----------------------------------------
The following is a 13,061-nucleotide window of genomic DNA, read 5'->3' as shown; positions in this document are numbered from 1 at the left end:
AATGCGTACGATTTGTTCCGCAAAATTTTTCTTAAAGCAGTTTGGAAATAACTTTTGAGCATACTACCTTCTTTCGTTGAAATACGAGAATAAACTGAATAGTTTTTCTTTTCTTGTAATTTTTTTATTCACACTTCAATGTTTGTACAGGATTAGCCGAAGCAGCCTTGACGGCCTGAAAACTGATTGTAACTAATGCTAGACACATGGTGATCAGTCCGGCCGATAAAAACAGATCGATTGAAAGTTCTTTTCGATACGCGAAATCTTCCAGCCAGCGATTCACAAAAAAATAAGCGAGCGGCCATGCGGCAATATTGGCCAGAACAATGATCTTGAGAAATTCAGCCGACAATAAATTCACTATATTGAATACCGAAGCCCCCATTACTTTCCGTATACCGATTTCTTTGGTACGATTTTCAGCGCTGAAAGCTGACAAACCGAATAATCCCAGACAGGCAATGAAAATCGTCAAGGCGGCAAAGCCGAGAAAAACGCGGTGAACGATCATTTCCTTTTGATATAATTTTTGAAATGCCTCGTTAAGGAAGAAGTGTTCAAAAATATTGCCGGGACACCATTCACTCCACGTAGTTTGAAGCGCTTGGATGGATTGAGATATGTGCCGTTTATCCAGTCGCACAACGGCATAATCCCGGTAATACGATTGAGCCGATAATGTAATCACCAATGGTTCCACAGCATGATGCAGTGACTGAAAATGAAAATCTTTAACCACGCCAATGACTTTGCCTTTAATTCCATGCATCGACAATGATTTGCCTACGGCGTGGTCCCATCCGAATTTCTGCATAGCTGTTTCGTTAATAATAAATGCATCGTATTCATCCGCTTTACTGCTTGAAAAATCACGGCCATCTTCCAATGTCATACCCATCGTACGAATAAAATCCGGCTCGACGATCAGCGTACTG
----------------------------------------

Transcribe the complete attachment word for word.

The following is a 13,061-nucleotide window of genomic DNA, read 5'->3' as shown; positions in this document are numbered from 1 at the left end:
AATGCGTACGATTTGTTCCGCAAAATTTTTCTTAAAGCAGTTTGGAAATAACTTTTGAGCATACTACCTTCTTTCGTTGAAATACGAGAATAAACTGAATAGTTTTTCTTTTCTTGTAATTTTTTTATTCACACTTCAATGTTTGTACAGGATTAGCCGAAGCAGCCTTGACGGCCTGAAAACTGATTGTAACTAATGCTAGACACATGGTGATCAGTCCGGCCGATAAAAACAGATCGATTGAAAGTTCTTTTCGATACGCGAAATCTTCCAGCCAGCGATTCACAAAAAAATAAGCGAGCGGCCATGCGGCAATATTGGCCAGAACAATGATCTTGAGAAATTCAGCCGACAATAAATTCACTATATTGAATACCGAAGCCCCCATTACTTTCCGTATACCGATTTCTTTGGTACGATTTTCAGCGCTGAAAGCTGACAAACCGAATAATCCCAGACAGGCAATGAAAATCGTCAAGGCGGCAAAGCCGAGAAAAACGCGGTGAACGATCATTTCCTTTTGATATAATTTTTGAAATGCCTCGTTAAGGAAGAAGTGTTCAAAAATATTGCCGGGACACCATTCACTCCACGTAGTTTGAAGCGCTTGGATGGATTGAGATATGTGCCGTTTATCCAGTCGCACAACGGCATAATCCCGGTAATACGATTGAGCCGATAATGTAATCACCAATGGTTCCACAGCATGATGCAGTGACTGAAAATGAAAATCTTTAACCACGCCAATGACTTTGCCTTTAATTCCATGCATCGACAATGATTTGCCTACGGCGTGGTCCCATCCGAATTTCTGCATAGCTGTTTCGTTAATAATAAATGCATCGTATTCATCCGCTTTACTGCTTGAAAAATCACGGCCATCTTCCAATGTCATACCCATCGTACGAATAAAATCCGGCTCGACGATCAGCGTACTG